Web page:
The iPhone SE

Well, here it goes. Apple recently announced the launch of the iPhone SE, most of us thought it would be called the iPhone 5 SE, but it seems the 5 was dropped to just call it the SE.

Personally having taken a look at the device, it seems like an iPhone 5S. Apple claims that the power and performance of the iPhone 6S has been packed into the little form factor of the original iPhone 5S. 

Screenshot 2016-03-30 20.35.48

In a market dominated by large screen devices it seemed that Apple was following the footsteps of Samsung and making devices just bigger in size. However, in my opinion I feel that the iPhone SE is a good addition to the market IF you are getting your first iPhone, and not just upgrading from the iPhone 5S to the iPhone SE (why would anyone do that?)

Apple claims it to be the 'most powerful 4 inch phone ever' and goes on to further state that 'To create it, we started with a beloved design, then reinvented it from the inside out'. Well yes, it was from inside out as it is just the components that are INSIDE that's improved. 'The A9 is the same advanced chip used in iPhone 6s. The 12‑megapixel camera captures incredible photos and 4K videos. And Live Photos bring your images to life. The result is an iPhone that looks small. But lives large'. Very powerful statements by Apple who seems to be targeting a market of iPhone fanatics just looking for a powerful device at a smaller size.

Moving on to the camera, as the iPhone SE uses the same camera found on the iPhone 6S, users will get the 12 mega pixel iSight Camera which also has the capability of 4K video. The phone also features live photos (which I don't find very interesting to be honest, but some people do happen to like it)

The device also features Apple Pay, and claims to have faster LTE and Wi-Fi. According to Apple, the iPhone SE is capable of up to 19 LTE bands and speeds of over 150Mbps (network dependent). Over Wi-Fi the device is capable of reaching speeds of 433Mbps. As the devices supports voice over LTE and Wi-Fi calling this should be great when making calls when your low on carrier network coverage.

Apples official specs could be found at 

Await more updates on the iPhone SE!

Foldable Smart Devices is the way forward for Samsung!

Hello world!

So while I was browsing through the WWW I stumbled upon something that caught my attention and I thought was worth sharing with you. According to, Samsung has been busy (apart from getting themselves involved in lawsuits with Apple) to work on a ‘Foldable Smart Device!’ Of course this time they made sure to apply a patent on their product before using their R&D budget as lawyer fee!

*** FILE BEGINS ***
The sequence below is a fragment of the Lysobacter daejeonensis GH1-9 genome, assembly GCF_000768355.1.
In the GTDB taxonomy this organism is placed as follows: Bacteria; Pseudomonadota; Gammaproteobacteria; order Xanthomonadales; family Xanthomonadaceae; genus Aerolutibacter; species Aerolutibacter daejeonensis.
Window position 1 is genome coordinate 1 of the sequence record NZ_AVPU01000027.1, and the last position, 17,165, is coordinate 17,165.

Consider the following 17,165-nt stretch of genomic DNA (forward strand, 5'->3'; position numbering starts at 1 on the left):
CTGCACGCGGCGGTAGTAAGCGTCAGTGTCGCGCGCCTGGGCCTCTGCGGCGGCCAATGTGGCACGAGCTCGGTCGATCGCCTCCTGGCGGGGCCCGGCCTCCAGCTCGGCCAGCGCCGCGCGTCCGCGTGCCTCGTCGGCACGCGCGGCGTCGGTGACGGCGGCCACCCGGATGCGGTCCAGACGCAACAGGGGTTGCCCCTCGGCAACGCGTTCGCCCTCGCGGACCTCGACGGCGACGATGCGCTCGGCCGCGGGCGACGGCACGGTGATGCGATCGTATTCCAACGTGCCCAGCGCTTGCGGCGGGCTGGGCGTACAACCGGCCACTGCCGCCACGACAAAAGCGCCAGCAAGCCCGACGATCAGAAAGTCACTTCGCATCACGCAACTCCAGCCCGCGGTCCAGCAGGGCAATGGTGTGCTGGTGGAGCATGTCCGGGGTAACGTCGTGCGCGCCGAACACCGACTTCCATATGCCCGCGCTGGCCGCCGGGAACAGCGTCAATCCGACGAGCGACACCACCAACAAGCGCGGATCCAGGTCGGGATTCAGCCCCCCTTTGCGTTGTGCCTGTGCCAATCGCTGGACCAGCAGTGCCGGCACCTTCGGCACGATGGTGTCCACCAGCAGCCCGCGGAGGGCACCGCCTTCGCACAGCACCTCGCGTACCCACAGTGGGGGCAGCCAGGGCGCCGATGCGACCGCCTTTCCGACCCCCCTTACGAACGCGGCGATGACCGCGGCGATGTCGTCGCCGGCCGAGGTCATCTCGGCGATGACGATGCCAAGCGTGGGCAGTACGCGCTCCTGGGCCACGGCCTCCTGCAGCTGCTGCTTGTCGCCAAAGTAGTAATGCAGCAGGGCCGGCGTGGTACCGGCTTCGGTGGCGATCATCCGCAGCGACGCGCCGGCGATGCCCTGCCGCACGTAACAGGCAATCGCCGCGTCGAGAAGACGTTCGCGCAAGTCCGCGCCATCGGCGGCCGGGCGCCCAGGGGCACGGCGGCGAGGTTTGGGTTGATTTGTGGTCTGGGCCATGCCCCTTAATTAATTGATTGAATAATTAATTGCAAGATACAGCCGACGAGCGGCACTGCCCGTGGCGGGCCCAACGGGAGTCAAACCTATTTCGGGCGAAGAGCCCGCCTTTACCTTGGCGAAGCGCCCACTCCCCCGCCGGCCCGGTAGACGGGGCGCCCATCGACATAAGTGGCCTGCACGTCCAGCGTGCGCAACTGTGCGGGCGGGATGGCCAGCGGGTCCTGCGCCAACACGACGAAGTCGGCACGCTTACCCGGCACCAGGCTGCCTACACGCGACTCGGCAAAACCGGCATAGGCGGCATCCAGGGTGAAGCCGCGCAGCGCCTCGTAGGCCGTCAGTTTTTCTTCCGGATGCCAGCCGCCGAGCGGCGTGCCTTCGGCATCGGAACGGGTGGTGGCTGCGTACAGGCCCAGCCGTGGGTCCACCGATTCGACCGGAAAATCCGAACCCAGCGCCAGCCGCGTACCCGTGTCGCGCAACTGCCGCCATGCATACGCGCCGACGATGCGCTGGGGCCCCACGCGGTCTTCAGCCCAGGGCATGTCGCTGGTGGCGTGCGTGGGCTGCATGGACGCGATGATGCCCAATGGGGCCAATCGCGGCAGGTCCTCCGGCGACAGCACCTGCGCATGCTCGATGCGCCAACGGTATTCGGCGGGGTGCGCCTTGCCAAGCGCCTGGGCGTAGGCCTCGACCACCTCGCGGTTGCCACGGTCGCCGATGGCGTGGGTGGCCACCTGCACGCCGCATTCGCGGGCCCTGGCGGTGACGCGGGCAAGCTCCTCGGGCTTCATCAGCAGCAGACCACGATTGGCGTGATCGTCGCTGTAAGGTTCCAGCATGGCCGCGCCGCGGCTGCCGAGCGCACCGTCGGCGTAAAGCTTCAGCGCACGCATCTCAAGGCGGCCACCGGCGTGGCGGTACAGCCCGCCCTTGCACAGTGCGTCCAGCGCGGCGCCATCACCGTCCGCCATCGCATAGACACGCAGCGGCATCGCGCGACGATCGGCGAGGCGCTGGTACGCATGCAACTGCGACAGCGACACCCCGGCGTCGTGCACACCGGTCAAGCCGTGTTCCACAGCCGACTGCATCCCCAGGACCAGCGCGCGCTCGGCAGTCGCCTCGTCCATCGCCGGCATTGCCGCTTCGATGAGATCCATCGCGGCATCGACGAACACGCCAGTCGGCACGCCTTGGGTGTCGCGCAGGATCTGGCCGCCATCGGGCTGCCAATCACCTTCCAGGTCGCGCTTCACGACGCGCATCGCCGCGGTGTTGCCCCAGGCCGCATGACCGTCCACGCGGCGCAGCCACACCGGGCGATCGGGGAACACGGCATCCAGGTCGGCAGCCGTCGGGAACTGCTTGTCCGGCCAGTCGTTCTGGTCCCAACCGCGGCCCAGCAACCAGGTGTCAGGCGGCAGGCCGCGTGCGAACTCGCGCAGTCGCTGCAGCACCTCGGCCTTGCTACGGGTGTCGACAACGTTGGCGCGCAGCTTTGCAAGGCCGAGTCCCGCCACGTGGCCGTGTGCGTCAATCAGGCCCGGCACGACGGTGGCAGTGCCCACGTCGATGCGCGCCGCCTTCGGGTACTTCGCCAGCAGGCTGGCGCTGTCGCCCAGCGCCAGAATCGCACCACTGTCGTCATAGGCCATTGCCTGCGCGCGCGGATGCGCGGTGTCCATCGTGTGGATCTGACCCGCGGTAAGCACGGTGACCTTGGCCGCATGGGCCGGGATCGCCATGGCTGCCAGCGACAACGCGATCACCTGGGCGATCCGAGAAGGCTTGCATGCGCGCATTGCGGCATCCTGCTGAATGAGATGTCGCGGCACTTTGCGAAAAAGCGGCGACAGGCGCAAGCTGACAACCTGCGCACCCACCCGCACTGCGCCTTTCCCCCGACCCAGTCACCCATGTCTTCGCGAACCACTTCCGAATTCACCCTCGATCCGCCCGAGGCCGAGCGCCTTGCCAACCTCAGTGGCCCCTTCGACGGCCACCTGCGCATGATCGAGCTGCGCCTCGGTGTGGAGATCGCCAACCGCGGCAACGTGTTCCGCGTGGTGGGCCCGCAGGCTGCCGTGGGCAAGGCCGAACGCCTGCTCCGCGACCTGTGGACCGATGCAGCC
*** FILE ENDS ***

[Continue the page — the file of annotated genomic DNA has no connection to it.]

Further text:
Anyway, jokes aside…. I did find this pretty fascinating. It also rumoured that this technology will NOT be used in its upcoming Galaxy S7. So there might be a wait until we see this bit of tech in action!

Read on, article courtesy

Samsung Invents Worlds First Foldable Smart Devices
Patent Application

Samsung could be working on a foldable smart device, perhaps a tablet or a phone. That’s the conclusion of Patently Mobile, after studying the Korean giant’s recently won patents especially the most recent three. There is now another that explains more of this technology

This one – which describes foldable technology in some detail – has only recently been made public by the US Patent Office. It describes a tri-fold smartphone with the capability of supporting multiple operating systems.

Samsung has evidently been working on this type of smart device for a long time. The number of patents it has been granted suggest it has tried out several form factors featuring flexible displays.

These forms have been divided into four categories, highlighted in an earlier patent: A Scrollable Smartphone, The Tab Style Smartphone, The Foldable Smartphone with Hinge and The Bendable Smartphone. To have a better understanding of the most recently published patent, which talks about a tri-fold smartphone and the multiple operating systems it has to offer, here’s an overview of the earlier form factors.

Scrollable Smartphone

Illustrations of the “Scrollable Smartphone” show a tube from which the screen can be unrolled and rolled up again. When it explains ‘rolling’ it is clear the display being rolled is flexible enough for the user to easily pull it out of the tube.

The patent also shows that for the flex-display, the glass substrate will be replaced by a plastic film. The tube out from which the screen is rolled could feature a button to push out the screen.

Tab Style Smartphone

The next set of illustrations described a smartphone which can be folded like a piece of paper, only with the tab still being exposed on the left side. This left-sided tab could house the favorite apps and display added information, just like the curved edge of the Note 4 Edge or Galaxy 6 Edge.

The Foldable Smartphone with a Hinge

This design is similar to another already described, but it includes a hinge in the center, which divides the display equally into two parts.

The Bendable Smartphone